The first silent protest was carried out by performance artist Erdem Gunduz in passive defiance of Prime Minister Recep Tayyip Erdogan

After weeks of sometimes violent confrontation with police, Turkish protesters have found a new form of resistance — standing still and silent.

The first such protest was carried out late on Monday by performance artist Erdem Gunduz, who stood for hours at Istanbul’s central Taksim Square, in passive defiance of Prime Minister Recep Tayyip Erdogan.

Others copied him in Istanbul and other cities, and the act provoked widespread comment on social media.

Mr. Erdogan says he will increase police powers following a wave of anti-government protests. The announcement came on Tuesday, in Ankara, as police carried out raids and detained dozens of people suspected of involvement in violence against officers. Mr. Erdogan defended the police saying they had acted with restraint and within their “rights,” adding “We shall strengthen police ... so that it has increased powers of intervention.”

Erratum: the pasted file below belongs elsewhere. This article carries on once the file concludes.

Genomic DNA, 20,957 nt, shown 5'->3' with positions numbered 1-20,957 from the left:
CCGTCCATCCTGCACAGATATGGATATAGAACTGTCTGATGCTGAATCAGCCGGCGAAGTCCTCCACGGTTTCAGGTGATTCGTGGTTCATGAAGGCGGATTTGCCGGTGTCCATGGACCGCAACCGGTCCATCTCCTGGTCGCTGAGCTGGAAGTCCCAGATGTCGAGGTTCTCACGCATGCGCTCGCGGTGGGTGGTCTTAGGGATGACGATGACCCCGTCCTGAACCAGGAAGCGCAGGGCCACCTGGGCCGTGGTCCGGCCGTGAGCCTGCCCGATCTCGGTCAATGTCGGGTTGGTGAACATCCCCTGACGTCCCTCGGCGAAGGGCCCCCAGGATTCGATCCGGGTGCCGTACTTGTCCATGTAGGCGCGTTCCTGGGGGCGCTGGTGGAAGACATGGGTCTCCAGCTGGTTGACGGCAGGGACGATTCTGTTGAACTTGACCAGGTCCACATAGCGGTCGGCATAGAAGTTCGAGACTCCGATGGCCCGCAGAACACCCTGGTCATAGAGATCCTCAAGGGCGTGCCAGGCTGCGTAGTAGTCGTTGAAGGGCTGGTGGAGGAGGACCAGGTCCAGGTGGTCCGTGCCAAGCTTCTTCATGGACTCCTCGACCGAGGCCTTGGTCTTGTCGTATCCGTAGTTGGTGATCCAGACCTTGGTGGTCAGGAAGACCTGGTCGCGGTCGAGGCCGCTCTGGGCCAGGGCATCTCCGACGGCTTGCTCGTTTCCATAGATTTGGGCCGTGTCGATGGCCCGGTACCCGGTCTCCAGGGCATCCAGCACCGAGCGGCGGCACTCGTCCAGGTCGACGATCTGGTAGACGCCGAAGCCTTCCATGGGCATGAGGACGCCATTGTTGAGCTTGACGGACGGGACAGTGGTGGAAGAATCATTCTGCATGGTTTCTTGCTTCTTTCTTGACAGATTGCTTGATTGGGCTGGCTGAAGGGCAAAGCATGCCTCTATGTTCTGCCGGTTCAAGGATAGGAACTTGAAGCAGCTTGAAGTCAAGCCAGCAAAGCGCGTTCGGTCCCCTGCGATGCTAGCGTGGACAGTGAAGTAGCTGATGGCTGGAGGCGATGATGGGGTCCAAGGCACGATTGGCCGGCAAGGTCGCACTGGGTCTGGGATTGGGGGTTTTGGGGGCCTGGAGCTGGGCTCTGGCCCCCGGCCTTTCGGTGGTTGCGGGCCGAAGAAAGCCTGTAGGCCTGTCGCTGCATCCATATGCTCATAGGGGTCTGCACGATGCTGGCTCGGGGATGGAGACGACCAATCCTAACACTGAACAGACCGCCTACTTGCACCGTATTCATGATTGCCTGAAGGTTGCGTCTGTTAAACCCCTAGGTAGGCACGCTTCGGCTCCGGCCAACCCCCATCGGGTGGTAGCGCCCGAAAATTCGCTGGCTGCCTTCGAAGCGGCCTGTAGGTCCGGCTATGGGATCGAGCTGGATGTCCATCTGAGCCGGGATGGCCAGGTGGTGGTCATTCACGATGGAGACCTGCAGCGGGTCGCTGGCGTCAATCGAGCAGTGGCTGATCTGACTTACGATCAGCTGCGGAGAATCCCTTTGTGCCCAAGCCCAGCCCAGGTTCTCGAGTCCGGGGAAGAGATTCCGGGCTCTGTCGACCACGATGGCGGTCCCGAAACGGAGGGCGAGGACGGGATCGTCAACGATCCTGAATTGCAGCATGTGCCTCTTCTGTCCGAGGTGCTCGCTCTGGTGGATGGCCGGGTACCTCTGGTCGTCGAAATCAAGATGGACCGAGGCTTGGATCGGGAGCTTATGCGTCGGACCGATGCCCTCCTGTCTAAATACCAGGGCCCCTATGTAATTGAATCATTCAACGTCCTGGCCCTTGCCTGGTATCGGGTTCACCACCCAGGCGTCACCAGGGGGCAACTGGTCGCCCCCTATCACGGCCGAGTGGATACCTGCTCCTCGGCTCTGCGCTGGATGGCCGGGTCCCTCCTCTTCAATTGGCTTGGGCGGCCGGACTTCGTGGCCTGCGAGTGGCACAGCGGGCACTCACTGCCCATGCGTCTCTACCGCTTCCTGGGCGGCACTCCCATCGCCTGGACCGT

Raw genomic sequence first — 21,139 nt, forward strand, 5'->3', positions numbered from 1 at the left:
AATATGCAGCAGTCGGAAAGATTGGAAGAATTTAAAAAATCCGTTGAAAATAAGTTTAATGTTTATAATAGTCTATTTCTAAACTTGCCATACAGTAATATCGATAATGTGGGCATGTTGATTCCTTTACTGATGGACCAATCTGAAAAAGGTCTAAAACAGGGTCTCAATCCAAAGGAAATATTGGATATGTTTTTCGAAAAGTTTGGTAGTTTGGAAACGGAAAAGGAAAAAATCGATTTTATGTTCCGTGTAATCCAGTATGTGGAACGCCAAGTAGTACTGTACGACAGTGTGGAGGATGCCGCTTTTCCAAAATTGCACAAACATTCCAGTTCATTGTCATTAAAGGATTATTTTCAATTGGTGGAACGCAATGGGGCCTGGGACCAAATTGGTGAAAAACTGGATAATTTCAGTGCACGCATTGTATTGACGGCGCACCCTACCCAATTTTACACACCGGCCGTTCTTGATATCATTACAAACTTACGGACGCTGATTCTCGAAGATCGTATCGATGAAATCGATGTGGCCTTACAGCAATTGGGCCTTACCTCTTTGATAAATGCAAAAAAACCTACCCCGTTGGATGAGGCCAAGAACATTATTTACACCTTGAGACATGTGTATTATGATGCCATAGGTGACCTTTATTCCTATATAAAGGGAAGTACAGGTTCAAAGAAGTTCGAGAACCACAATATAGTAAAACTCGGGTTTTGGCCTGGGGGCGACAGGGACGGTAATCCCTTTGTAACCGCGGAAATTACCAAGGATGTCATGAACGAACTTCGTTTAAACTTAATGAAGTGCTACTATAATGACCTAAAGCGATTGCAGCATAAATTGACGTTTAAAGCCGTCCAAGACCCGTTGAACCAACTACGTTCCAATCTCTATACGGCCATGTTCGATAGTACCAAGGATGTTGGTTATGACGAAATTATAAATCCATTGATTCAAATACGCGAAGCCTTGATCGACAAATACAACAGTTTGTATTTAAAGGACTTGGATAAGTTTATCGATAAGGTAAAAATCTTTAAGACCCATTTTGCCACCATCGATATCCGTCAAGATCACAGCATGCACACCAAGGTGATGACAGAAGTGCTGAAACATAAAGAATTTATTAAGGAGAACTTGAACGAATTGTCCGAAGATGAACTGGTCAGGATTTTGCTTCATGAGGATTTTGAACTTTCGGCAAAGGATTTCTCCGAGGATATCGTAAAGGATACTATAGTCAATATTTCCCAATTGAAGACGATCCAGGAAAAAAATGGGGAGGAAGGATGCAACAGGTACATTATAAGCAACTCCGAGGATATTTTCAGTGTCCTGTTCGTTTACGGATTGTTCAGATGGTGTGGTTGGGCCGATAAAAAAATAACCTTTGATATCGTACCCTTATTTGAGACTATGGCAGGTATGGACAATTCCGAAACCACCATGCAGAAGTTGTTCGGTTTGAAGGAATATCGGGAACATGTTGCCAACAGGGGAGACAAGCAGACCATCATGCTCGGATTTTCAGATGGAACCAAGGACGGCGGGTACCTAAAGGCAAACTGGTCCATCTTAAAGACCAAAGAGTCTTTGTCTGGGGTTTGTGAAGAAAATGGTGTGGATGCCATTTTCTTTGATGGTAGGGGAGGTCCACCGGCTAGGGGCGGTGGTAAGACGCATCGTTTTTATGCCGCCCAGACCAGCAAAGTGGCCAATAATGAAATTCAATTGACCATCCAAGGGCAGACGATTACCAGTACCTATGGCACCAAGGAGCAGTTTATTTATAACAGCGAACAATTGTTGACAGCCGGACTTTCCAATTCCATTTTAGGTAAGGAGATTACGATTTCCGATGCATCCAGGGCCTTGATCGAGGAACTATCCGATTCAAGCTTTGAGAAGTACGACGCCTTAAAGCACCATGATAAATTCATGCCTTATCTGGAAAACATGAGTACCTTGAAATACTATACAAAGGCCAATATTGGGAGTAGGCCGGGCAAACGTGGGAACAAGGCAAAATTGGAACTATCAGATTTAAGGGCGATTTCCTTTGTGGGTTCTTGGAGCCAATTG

Mr. Gunduz’s vigil was broken up by police early on Tuesday after others joined him.

The square has been sealed off from mass protests since police cleared it over the weekend, but have not sealed it off from pedestrians.

The government has been criticised for the disproportionate use of force by the police in anti-government protests that swept Turkey for over two weeks. It was a brutal operation against peaceful environmental protesters in Istanbul park on May 31 that sparked nation-wide demonstrations and dented Mr. Erdogan’s international image.

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